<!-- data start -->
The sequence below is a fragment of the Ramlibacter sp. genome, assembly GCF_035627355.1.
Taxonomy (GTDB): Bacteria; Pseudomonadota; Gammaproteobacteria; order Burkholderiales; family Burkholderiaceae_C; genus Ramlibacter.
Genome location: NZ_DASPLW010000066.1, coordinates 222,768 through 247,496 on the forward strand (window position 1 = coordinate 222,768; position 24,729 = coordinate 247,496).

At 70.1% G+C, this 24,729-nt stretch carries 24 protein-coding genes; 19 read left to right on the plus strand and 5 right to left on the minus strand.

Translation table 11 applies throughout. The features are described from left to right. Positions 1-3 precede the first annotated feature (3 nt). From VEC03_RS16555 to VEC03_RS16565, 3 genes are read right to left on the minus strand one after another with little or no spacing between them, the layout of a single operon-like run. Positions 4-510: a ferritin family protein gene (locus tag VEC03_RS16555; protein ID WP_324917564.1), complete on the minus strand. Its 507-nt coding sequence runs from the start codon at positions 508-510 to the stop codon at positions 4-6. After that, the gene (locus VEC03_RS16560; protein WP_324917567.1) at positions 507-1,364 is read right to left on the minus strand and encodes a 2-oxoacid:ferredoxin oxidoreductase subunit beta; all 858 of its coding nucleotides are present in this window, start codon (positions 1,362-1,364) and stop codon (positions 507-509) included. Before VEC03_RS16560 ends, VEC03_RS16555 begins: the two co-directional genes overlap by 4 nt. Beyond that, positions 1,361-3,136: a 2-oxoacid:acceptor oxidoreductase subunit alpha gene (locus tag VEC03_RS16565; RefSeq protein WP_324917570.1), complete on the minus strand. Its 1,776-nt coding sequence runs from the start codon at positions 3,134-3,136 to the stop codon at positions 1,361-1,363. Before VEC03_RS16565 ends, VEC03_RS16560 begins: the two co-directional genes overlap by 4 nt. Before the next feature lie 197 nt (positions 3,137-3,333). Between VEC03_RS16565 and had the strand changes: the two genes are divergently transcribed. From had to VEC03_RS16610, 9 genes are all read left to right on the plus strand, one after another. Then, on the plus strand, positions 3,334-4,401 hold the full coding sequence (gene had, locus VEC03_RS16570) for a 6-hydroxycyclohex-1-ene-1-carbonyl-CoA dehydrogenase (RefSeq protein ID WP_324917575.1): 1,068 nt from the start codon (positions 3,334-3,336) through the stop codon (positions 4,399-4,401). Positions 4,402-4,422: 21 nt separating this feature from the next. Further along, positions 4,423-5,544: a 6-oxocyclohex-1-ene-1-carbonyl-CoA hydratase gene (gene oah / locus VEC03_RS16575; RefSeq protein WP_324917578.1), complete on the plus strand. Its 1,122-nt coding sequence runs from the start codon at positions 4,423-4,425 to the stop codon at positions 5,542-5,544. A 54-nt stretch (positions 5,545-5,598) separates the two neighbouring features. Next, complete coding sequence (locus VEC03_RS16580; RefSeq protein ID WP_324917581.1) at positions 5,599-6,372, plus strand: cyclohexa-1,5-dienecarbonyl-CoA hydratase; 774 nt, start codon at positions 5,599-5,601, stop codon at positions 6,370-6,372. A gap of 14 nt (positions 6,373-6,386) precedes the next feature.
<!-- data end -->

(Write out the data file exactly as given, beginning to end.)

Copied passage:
The sequence below is a fragment of the Ramlibacter sp. genome, assembly GCF_035627355.1.
Taxonomy (GTDB): Bacteria; Pseudomonadota; Gammaproteobacteria; order Burkholderiales; family Burkholderiaceae_C; genus Ramlibacter.
Genome location: NZ_DASPLW010000066.1, coordinates 222,768 through 247,496 on the forward strand (window position 1 = coordinate 222,768; position 24,729 = coordinate 247,496).

At 70.1% G+C, this 24,729-nt stretch carries 24 protein-coding genes; 19 read left to right on the plus strand and 5 right to left on the minus strand.

Translation table 11 applies throughout. The features are described from left to right. Positions 1-3 precede the first annotated feature (3 nt). From VEC03_RS16555 to VEC03_RS16565, 3 genes are read right to left on the minus strand one after another with little or no spacing between them, the layout of a single operon-like run. Positions 4-510: a ferritin family protein gene (locus tag VEC03_RS16555; protein ID WP_324917564.1), complete on the minus strand. Its 507-nt coding sequence runs from the start codon at positions 508-510 to the stop codon at positions 4-6. After that, the gene (locus VEC03_RS16560; protein WP_324917567.1) at positions 507-1,364 is read right to left on the minus strand and encodes a 2-oxoacid:ferredoxin oxidoreductase subunit beta; all 858 of its coding nucleotides are present in this window, start codon (positions 1,362-1,364) and stop codon (positions 507-509) included. Before VEC03_RS16560 ends, VEC03_RS16555 begins: the two co-directional genes overlap by 4 nt. Beyond that, positions 1,361-3,136: a 2-oxoacid:acceptor oxidoreductase subunit alpha gene (locus tag VEC03_RS16565; RefSeq protein WP_324917570.1), complete on the minus strand. Its 1,776-nt coding sequence runs from the start codon at positions 3,134-3,136 to the stop codon at positions 1,361-1,363. Before VEC03_RS16565 ends, VEC03_RS16560 begins: the two co-directional genes overlap by 4 nt. Before the next feature lie 197 nt (positions 3,137-3,333). Between VEC03_RS16565 and had the strand changes: the two genes are divergently transcribed. From had to VEC03_RS16610, 9 genes are all read left to right on the plus strand, one after another. Then, on the plus strand, positions 3,334-4,401 hold the full coding sequence (gene had, locus VEC03_RS16570) for a 6-hydroxycyclohex-1-ene-1-carbonyl-CoA dehydrogenase (RefSeq protein ID WP_324917575.1): 1,068 nt from the start codon (positions 3,334-3,336) through the stop codon (positions 4,399-4,401). Positions 4,402-4,422: 21 nt separating this feature from the next. Further along, positions 4,423-5,544: a 6-oxocyclohex-1-ene-1-carbonyl-CoA hydratase gene (gene oah / locus VEC03_RS16575; RefSeq protein WP_324917578.1), complete on the plus strand. Its 1,122-nt coding sequence runs from the start codon at positions 4,423-4,425 to the stop codon at positions 5,542-5,544. A 54-nt stretch (positions 5,545-5,598) separates the two neighbouring features. Next, complete coding sequence (locus VEC03_RS16580; RefSeq protein ID WP_324917581.1) at positions 5,599-6,372, plus strand: cyclohexa-1,5-dienecarbonyl-CoA hydratase; 774 nt, start codon at positions 5,599-5,601, stop codon at positions 6,370-6,372. A gap of 14 nt (positions 6,373-6,386) precedes the next feature.